I had not realised that he had spent his early life at the Spurgeon Orphanage, Birchington, Kent, in the 1950s. That may be a clue to his ability to embrace people so immediately. Many orphans spend their days waiting for someone to want them, love them and make their lives meaningful and real.
I am not going to record all of the astonishing work that Martin created over the decades because, well, if you are a designer, you should know! The fact is that he changed the landscape of television branding around the world and was the key driver in getting ‘Spitting Image’ on our screens. But for more of his brilliance, just flip through any D&AD annual between the eighties and the noughties and you’ll find out just how good he was. When I was president of D&AD, back in 1997, I had no hesitation in selecting Martin for the President’s Award, for both his work and his qualities as a human being.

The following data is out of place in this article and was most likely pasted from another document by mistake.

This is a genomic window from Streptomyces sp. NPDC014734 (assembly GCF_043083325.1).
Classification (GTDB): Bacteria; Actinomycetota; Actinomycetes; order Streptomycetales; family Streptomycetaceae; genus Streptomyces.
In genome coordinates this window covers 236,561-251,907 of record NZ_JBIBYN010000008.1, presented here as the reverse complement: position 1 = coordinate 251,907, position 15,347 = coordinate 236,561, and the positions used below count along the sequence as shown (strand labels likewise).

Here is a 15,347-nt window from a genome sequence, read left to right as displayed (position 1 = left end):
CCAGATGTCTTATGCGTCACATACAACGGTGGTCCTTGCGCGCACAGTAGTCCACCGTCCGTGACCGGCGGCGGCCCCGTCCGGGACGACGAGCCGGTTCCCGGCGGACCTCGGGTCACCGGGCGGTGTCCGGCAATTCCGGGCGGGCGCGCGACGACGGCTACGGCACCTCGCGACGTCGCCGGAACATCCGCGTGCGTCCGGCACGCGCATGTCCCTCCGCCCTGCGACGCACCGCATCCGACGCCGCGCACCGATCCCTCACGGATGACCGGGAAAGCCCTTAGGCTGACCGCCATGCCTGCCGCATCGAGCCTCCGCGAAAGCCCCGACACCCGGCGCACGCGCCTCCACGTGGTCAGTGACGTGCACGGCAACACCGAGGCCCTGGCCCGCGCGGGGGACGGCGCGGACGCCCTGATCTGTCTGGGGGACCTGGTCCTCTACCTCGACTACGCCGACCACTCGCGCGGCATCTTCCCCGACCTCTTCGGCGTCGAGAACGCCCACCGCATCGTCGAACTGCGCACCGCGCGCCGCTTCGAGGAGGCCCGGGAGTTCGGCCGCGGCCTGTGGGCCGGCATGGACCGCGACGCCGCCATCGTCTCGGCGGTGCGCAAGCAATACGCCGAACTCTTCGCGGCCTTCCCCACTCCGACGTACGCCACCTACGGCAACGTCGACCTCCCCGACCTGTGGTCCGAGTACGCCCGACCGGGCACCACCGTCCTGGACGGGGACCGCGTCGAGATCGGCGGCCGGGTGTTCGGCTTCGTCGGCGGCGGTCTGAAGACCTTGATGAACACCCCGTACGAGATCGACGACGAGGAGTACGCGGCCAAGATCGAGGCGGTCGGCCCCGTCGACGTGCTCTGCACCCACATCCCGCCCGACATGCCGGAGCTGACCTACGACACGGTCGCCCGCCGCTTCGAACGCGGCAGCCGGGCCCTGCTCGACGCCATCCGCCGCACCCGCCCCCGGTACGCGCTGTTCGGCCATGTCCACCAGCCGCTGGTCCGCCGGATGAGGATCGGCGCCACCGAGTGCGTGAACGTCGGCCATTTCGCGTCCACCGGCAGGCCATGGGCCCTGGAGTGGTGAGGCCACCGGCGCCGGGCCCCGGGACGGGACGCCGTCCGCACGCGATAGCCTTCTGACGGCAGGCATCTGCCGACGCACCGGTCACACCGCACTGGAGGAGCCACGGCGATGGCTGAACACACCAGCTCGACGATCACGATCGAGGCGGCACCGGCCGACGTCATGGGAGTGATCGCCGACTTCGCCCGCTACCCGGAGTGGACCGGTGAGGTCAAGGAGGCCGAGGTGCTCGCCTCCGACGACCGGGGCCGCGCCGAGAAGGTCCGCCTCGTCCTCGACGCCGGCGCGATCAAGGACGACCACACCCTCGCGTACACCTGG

In 2010, on the invitation of the British Council, Martin, Michael Wolff and I went on a weeklong lecture tour of Mexico. There was a kind of mix-up at one of the venues where we were to appear. We arrived to discover that it was not a normal lecture space but a boxing area, with seats on all sides, filled with very noisy young people. We were each expected to give our presentation while moving around the boxing ring, with an interpreter simultaneously speaking in Spanish from a commentary box. We looked at each other nervously, trying to work out who should go first. Martin volunteered, and his small figure climbed the steps and he walked into the centre of the boxing ring.